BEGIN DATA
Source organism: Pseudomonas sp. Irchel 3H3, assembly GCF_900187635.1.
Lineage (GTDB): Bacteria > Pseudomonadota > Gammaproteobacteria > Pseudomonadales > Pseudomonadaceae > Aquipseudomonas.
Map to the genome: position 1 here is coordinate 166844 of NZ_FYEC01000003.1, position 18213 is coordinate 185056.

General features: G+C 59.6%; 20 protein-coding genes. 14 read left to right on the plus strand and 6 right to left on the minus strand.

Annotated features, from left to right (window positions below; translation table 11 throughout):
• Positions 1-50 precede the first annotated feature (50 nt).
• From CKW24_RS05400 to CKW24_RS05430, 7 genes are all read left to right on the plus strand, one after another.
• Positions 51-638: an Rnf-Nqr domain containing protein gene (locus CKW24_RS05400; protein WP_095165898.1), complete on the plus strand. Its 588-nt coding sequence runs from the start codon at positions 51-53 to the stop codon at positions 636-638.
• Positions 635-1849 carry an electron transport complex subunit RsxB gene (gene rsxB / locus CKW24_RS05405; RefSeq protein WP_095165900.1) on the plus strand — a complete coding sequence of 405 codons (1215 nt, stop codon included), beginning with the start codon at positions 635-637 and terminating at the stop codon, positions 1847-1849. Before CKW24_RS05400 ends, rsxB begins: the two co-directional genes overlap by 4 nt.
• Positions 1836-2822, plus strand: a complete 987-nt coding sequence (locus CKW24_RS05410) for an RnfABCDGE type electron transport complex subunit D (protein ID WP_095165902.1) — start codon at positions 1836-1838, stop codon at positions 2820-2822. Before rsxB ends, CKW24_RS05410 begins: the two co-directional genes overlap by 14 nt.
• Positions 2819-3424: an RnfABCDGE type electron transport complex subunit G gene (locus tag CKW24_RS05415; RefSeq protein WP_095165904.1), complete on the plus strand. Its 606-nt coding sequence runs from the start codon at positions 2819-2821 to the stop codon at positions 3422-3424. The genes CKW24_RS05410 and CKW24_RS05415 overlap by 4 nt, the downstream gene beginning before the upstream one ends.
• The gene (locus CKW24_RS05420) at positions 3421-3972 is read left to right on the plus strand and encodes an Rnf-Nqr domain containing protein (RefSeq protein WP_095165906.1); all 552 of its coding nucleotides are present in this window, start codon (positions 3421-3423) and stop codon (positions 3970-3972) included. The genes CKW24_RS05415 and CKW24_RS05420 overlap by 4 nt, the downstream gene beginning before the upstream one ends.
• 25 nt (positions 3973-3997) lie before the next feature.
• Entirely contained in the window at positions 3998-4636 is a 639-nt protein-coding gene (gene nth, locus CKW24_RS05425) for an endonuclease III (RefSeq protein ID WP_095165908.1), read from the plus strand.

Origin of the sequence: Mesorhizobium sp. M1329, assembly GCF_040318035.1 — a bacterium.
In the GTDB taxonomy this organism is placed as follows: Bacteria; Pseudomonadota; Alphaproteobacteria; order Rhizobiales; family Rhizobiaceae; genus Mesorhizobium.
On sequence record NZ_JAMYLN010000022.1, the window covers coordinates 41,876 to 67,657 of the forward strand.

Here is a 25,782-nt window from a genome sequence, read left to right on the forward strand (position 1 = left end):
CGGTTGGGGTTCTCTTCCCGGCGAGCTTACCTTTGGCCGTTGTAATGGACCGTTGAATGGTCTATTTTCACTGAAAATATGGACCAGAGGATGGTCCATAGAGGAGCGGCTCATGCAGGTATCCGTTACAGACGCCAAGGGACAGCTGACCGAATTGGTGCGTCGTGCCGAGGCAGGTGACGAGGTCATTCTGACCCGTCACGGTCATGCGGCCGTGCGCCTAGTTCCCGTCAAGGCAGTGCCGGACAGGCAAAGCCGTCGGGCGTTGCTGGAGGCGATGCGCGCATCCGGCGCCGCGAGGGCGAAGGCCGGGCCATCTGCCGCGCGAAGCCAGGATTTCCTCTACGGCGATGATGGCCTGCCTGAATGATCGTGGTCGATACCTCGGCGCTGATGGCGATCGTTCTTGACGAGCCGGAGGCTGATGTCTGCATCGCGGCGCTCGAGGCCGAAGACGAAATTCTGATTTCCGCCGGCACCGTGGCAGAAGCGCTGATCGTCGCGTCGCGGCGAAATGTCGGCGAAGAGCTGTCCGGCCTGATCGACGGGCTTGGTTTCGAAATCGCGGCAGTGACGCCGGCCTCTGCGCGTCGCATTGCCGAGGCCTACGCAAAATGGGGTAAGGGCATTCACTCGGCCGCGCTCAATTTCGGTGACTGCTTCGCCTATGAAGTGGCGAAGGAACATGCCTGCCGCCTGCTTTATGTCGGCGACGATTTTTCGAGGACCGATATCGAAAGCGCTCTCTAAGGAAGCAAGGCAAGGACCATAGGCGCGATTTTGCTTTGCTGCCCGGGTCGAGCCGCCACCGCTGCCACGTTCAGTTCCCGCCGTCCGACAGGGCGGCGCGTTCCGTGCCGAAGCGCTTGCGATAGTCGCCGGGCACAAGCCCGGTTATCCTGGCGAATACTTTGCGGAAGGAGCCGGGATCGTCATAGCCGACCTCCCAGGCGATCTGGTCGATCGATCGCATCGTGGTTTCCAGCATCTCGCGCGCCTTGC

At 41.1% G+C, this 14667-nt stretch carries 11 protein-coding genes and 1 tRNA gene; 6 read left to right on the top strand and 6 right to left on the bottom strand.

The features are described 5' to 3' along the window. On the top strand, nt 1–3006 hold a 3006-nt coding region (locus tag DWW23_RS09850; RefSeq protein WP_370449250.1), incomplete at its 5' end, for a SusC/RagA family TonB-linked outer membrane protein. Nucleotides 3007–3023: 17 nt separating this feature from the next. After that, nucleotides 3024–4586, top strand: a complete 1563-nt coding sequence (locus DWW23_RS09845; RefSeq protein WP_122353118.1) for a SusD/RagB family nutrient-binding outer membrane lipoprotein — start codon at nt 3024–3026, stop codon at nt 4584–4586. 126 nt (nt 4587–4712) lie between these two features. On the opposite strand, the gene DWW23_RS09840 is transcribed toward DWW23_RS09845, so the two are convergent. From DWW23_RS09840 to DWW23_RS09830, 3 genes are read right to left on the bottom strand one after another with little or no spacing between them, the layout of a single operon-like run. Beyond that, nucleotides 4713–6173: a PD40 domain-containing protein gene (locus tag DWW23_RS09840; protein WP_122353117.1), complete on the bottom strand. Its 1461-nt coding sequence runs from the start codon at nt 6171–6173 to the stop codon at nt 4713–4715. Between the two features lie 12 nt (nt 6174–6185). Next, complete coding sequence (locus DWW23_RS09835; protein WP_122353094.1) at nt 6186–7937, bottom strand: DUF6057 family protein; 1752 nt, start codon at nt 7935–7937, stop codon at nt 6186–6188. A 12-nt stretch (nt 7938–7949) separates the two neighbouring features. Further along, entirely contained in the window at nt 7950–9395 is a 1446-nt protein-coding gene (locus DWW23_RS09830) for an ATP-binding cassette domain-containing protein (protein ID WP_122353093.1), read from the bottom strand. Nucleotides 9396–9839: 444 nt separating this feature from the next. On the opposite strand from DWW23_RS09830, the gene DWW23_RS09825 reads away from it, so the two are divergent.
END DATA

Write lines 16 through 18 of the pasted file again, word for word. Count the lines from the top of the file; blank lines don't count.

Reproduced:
In the GTDB taxonomy this organism is placed as follows: Bacteria; Pseudomonadota; Alphaproteobacteria; order Rhizobiales; family Rhizobiaceae; genus Mesorhizobium.
On sequence record NZ_JAMYLN010000022.1, the window covers coordinates 41,876 to 67,657 of the forward strand.

Here is a 25,782-nt window from a genome sequence, read left to right on the forward strand (position 1 = left end):